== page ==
Time of death – a classic ODE problem

One of the classical applied problems in ordinary differential equations is that of finding the time of death of a homicide victim.

The estimation of time of death is generally based on the temperature of the body at two times – 1) when the victim is found and 2) then a few hours later. Assuming the ambient temperature stays the same and the body is treated as a lumped system, one can use a simple linear ODE to solve the problem.

It is somewhat an inverse problem as we are trying to find the value of the independent variable – the time of death. Here is a solved problem (a pdf version also available).


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Autar Kaw

Autar Kaw (http://autarkaw.com) is a Professor of Mechanical Engineering at the University of South Florida. He has been at USF since 1987, the same year in which he received his Ph. D. in Engineering Mechanics from Clemson University. He is a recipient of the 2012 U.S. Professor of the Year Award. With major funding from NSF, he is the principal and managing contributor in developing the multiple award-winning online open courseware for an undergraduate course in Numerical Methods. The OpenCourseWare (nm.MathForCollege.com) annually receives 1,000,000+ page views, 1,000,000+ views of the YouTube audiovisual lectures, and 150,000+ page views at the NumericalMethodsGuy blog. His current research interests include engineering education research methods, adaptive learning, open courseware, massive open online courses, flipped classrooms, and learning strategies. He has written four textbooks and 80 refereed technical papers, and his opinion editorials have appeared in the St. Petersburg Times and Tampa Tribune.

4 thoughts on “Time of death – a classic ODE problem”

  1. Dear Sir,

    According to what I’ve read on eqworld.ipmnet.ru site at http://eqworld.ipmnet.ru/forum/viewtopic.php?f=2&t=34&st=0&sk=t&
    on the topic of Mathematical Equations posted by Janesh, the linear first order DE of homicide victim model dӨ/dt + kӨ = kӨa corresponds to zero (n=0) order of Bernoulli DE. On her post, Janesh introduced a so-called Rohedi’s formula for Bernoulli DE, maybe the formula can be used to verify your exact solution. Let we read together the detail explanation from Janesh.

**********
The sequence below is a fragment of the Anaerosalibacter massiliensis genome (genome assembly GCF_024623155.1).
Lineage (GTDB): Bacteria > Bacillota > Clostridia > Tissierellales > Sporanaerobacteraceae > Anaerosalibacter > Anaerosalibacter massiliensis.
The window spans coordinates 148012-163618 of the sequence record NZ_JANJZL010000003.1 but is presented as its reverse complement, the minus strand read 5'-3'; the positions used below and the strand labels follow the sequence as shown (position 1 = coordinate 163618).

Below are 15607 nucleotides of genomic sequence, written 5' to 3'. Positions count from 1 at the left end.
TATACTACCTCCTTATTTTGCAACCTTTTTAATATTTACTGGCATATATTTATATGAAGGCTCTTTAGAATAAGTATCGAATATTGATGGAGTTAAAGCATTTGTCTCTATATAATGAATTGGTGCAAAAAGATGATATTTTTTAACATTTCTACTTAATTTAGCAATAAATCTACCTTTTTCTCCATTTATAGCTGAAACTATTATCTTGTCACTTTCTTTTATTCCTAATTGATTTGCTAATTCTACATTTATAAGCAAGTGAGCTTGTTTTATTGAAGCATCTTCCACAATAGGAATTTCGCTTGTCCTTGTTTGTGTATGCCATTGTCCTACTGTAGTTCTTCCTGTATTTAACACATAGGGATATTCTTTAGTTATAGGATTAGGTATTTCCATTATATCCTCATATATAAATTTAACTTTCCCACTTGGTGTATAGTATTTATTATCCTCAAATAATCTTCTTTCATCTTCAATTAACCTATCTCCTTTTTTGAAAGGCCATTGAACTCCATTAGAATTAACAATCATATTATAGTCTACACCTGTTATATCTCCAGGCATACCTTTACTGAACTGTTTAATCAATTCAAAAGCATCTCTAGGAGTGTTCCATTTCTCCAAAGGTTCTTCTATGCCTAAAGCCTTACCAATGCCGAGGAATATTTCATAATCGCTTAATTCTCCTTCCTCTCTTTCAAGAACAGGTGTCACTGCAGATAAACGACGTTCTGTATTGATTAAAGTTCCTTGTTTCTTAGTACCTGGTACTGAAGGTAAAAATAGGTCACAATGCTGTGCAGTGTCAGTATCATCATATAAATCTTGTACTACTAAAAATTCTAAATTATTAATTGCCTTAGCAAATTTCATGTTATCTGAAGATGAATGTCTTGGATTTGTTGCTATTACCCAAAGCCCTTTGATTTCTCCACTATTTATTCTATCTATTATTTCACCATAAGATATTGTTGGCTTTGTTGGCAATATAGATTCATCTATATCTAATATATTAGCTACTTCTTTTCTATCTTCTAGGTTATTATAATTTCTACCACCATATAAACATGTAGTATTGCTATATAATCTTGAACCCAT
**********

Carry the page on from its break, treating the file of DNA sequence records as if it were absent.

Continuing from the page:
Rohedi’s Formula For BDE of constant coefficients
    Post by janesh on 03 Nov 2008, 21:27
    Dear Sir,

    I am so interested to Rohedi’s Formula for BDE of constant coefficients as you introduced in your SMT’s paper on http://rohedi.com/content/view/25/26/:

    dy/dx + p*y = Q*y^n, for n is not equal 1

    that is of form :

    y(x) = [ {y0^(1-n) – Q/p}*exp{-(1-n)p(x-x0)} + Q/p ]^{1/(1-n)}

    Can you give us some applications of the Rohedi’s formula?

    Thanks Mr.Rohedi,

    Now, I try to verify your result using rohedi’s formula, where for the following DE

    dӨ/dt + kӨ = kӨa , (1)

    I have several parameters x=t, y=Ө, p=k, Q=kӨa, and n=0. Hence, the general solution of eq.(1) is in the form :

    Ө(t) = {Ө0 – Q/p}*exp{-p(t-t0)} + Q/p


    Ө(t) = {Ө0 – Өa}*exp{-p(t-t0)} + Өa , (2)

    For k=0.25773, and Өa=72, then eq.(2) becomes

    Ө(t) = ( Ө0 – 72)*exp{-0.25773(t-t0)} + 72 , (3)

    Next, inserting your initial values t0=B, Ө0=98.6 into eq.(3), then the exact solution of homicide victim is of form:

    Ө(t) = ( 98.6 – 72)*exp{-0.25773(t-3.2221)} + 72, (4)

    Verify of eq(4) can be performed by inserting t=6 into eq(4), that gives Ө=85.

    Okay Sir, your calculation is right, and I am very glad now.

    Thanks Sir.

    Astrid Denaya Lesa.


  2. Sorry, Denaya has just known that there is nice comment for me. But, I think Barbara also would thank to Professor Autar Kaw who has accepted me in posting Rohedi’s formula of my father here. Thx.
    Oh yeah, if somebody here would interested to share with me, please contact me via email denaya_lesa@telkom.net. Again, thx for your support.


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